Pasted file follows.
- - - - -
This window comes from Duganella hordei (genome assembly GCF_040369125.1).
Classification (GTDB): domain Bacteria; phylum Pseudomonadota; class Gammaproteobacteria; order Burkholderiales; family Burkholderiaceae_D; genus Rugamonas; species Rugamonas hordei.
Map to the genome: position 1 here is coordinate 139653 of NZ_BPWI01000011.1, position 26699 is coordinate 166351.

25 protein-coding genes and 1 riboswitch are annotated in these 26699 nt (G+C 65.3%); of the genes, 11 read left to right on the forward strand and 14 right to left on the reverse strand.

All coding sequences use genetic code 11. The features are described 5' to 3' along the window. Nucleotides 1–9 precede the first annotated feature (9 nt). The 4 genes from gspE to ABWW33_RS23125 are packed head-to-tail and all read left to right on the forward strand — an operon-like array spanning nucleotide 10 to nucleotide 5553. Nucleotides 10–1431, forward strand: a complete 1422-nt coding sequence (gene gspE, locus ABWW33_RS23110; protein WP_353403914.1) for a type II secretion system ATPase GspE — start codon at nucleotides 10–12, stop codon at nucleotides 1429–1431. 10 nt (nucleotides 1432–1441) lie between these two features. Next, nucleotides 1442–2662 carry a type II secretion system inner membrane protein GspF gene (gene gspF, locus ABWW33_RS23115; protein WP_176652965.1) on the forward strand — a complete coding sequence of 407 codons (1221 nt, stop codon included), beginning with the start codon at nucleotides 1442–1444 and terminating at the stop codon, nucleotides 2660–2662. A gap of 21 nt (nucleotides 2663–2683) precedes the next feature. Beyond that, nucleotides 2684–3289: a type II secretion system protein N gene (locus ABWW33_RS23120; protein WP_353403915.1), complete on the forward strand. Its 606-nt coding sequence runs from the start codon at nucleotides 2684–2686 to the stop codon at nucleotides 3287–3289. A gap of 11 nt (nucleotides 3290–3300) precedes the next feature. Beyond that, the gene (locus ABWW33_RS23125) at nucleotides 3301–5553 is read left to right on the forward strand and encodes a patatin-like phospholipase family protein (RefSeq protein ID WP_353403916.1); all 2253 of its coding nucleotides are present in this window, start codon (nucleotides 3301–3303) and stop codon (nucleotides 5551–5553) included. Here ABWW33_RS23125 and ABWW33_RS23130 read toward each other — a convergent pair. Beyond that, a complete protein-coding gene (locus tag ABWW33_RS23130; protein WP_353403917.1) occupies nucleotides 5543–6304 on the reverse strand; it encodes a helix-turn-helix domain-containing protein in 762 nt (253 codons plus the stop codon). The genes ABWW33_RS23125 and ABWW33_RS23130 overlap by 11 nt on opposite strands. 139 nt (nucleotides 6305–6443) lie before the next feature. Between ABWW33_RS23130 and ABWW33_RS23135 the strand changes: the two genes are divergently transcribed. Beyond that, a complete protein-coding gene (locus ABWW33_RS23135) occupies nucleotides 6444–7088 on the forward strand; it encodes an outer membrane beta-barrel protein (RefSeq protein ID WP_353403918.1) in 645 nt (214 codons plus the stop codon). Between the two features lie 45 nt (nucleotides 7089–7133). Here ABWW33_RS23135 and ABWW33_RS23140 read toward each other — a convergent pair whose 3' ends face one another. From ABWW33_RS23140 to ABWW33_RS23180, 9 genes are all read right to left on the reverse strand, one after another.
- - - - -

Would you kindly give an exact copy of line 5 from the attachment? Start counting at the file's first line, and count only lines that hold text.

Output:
All coding sequences use genetic code 11. The features are described 5' to 3' along the window. Nucleotides 1–9 precede the first annotated feature (9 nt). The 4 genes from gspE to ABWW33_RS23125 are packed head-to-tail and all read left to right on the forward strand — an operon-like array spanning nucleotide 10 to nucleotide 5553. Nucleotides 10–1431, forward strand: a complete 1422-nt coding sequence (gene gspE, locus ABWW33_RS23110; protein WP_353403914.1) for a type II secretion system ATPase GspE — start codon at nucleotides 10–12, stop codon at nucleotides 1429–1431. 10 nt (nucleotides 1432–1441) lie between these two features. Next, nucleotides 1442–2662 carry a type II secretion system inner membrane protein GspF gene (gene gspF, locus ABWW33_RS23115; protein WP_176652965.1) on the forward strand — a complete coding sequence of 407 codons (1221 nt, stop codon included), beginning with the start codon at nucleotides 1442–1444 and terminating at the stop codon, nucleotides 2660–2662. A gap of 21 nt (nucleotides 2663–2683) precedes the next feature. Beyond that, nucleotides 2684–3289: a type II secretion system protein N gene (locus ABWW33_RS23120; protein WP_353403915.1), complete on the forward strand. Its 606-nt coding sequence runs from the start codon at nucleotides 2684–2686 to the stop codon at nucleotides 3287–3289. A gap of 11 nt (nucleotides 3290–3300) precedes the next feature. Beyond that, the gene (locus ABWW33_RS23125) at nucleotides 3301–5553 is read left to right on the forward strand and encodes a patatin-like phospholipase family protein (RefSeq protein ID WP_353403916.1); all 2253 of its coding nucleotides are present in this window, start codon (nucleotides 3301–3303) and stop codon (nucleotides 5551–5553) included. Here ABWW33_RS23125 and ABWW33_RS23130 read toward each other — a convergent pair. Beyond that, a complete protein-coding gene (locus tag ABWW33_RS23130; protein WP_353403917.1) occupies nucleotides 5543–6304 on the reverse strand; it encodes a helix-turn-helix domain-containing protein in 762 nt (253 codons plus the stop codon). The genes ABWW33_RS23125 and ABWW33_RS23130 overlap by 11 nt on opposite strands. 139 nt (nucleotides 6305–6443) lie before the next feature. Between ABWW33_RS23130 and ABWW33_RS23135 the strand changes: the two genes are divergently transcribed. Beyond that, a complete protein-coding gene (locus ABWW33_RS23135) occupies nucleotides 6444–7088 on the forward strand; it encodes an outer membrane beta-barrel protein (RefSeq protein ID WP_353403918.1) in 645 nt (214 codons plus the stop codon). Between the two features lie 45 nt (nucleotides 7089–7133). Here ABWW33_RS23135 and ABWW33_RS23140 read toward each other — a convergent pair whose 3' ends face one another. From ABWW33_RS23140 to ABWW33_RS23180, 9 genes are all read right to left on the reverse strand, one after another.